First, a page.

Dread session in a Dungeon World campaign

Prior Dungeon World + Dread session

So, a few months ago were about to continue our Dungeon World campaign with a session where the PCs are just crawling out of a long underground tunnel, low on food and water, struggling after a hard trek.

I wanted a session that would feel sort of like an interlude. The PCs being allowed to breath, and possibly learning new skills (they all passed levels, in some cases 2), but I wanted that leveling to also feel like a tough transition. Growth through pain.

I pulled out the Jenga tower. 

The intention wasn't to make this a session with too much constant tension, but instead to make it feel like transition was difficult, and fraught with some peril. They all sweated a bit. There were times when they wanted to use even simple powers... but just like adventurers that had scraped through, and were barely making it, even the simplest of spells or actions required block pulls, prior to rolling dice (which would then determine success or failure). It made everything that much more difficult, and you could feel the characters struggling. It worked so well, and they enjoyed that session from the feedback I gathered.

Second Dungeon World + Dread session

That previous example was a few sessions back, and we hadn't played in a while. Everyone was chomping at the bit to continue the story. But I warned them: Tonight was going to be a Jenga night. Come prepared, accordingly.

We started with a long campaign recap, hitting the highlights, and everyone enjoyed that since they all remembered different interesting aspects, and had forgotten many of the events from sessions long past.

For this session I wanted a chase. I wanted them to feel the constant movement and the imminent threats. And in some ways it worked well. 

I setup the music (per the previous post), and I started by having them each make an NPC. I didn't tell them what it was for, just yet. I gave them each three Short Order Heroes cards (again per a different previous post), as well as one set for myself. That means each PC would get three adjective, of which they'd only need to keep two, and define the PC with a name and a short description. For example, I got Stormy, Old, and another adjective I can't remember. I kept the first two, and made Bubba, a very stocky, heavy set, human woman blacksmith, that at first looks like a dude, and definitely looks like a dwarf. In my case I knew that Bubba was my NPC, as the GM, and her life would be on the line immediately (since I wouldn't be pulling on that tower).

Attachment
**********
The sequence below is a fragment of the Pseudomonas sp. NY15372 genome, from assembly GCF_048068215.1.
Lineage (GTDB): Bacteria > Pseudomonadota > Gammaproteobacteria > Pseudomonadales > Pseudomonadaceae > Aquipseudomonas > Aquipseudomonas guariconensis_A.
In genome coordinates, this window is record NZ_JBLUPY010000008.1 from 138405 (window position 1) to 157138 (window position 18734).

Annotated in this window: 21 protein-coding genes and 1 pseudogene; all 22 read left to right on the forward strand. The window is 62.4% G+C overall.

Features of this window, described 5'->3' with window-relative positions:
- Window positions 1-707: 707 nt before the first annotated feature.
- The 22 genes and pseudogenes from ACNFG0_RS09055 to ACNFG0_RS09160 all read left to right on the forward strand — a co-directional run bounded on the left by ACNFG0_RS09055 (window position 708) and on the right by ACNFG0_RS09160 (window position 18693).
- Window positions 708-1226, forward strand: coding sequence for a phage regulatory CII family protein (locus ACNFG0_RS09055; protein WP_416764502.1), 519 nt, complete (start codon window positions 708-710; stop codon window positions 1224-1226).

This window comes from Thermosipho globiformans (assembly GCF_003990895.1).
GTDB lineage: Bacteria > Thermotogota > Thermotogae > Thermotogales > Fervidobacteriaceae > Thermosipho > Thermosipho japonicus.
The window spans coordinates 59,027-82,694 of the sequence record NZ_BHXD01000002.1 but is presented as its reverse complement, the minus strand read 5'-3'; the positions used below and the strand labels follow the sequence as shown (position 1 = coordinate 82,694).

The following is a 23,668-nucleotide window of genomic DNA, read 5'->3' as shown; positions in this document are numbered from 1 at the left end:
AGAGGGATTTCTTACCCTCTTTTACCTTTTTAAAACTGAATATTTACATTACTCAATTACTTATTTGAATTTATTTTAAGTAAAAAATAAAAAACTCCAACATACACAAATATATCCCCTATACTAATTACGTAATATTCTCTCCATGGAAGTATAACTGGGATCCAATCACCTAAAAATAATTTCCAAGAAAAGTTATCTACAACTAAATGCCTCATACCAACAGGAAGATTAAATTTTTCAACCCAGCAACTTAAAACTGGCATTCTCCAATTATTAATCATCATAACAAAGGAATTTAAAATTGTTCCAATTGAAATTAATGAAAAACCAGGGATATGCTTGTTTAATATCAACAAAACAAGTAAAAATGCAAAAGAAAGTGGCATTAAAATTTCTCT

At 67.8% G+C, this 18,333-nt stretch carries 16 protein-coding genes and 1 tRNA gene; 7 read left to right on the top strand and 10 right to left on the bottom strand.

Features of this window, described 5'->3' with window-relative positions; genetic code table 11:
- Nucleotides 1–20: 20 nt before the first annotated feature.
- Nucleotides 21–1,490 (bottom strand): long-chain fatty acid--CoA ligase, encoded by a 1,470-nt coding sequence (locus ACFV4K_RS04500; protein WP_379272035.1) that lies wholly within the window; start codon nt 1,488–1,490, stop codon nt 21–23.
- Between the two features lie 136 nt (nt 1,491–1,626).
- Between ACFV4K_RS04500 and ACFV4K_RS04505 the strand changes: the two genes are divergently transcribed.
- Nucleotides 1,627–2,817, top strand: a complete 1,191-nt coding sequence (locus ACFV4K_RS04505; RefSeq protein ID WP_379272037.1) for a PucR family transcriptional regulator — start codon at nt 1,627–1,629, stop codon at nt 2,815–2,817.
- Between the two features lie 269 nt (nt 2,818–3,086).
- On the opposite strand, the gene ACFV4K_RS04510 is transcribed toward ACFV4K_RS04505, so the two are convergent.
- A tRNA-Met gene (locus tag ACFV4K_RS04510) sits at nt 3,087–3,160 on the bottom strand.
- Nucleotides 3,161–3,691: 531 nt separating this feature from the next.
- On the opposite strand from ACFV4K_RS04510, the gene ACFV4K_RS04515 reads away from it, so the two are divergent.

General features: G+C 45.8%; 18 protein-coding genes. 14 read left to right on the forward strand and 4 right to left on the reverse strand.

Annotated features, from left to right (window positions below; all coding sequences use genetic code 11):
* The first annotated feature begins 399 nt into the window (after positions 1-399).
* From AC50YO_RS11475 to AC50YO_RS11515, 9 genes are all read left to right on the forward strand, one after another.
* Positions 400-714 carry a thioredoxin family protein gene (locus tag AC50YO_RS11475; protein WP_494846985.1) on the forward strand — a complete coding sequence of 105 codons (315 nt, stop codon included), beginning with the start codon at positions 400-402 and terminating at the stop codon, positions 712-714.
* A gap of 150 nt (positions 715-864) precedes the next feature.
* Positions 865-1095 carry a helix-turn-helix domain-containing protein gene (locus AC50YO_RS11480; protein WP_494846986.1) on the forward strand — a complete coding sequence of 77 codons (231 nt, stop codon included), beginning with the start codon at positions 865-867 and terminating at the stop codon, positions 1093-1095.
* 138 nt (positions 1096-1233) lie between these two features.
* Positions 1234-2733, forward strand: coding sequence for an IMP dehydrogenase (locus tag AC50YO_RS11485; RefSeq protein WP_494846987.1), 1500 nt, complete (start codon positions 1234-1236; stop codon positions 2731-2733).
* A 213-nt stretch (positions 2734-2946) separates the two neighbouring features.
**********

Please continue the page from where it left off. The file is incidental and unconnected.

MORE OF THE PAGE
Dread session panoramic, with players H, a sibling, player J, player S, and player A.

Dread session panoramic, with players H, a sibling, player J, player S, and player A.

Before long into the session, the party was on a boat and ran into a raft on the lake, which was inhabited by these same very 5 NPCs, refugees from the war. What the PCs didn't know is that I had tied their NPC's fate with their own. Even though I was asking for pulls quickly, which made all of them nervous, I knew that when the tower fell for a PC, the first time, it'd kill off the linked NPC. If the tower fell a second time, then the PC's life was at risk.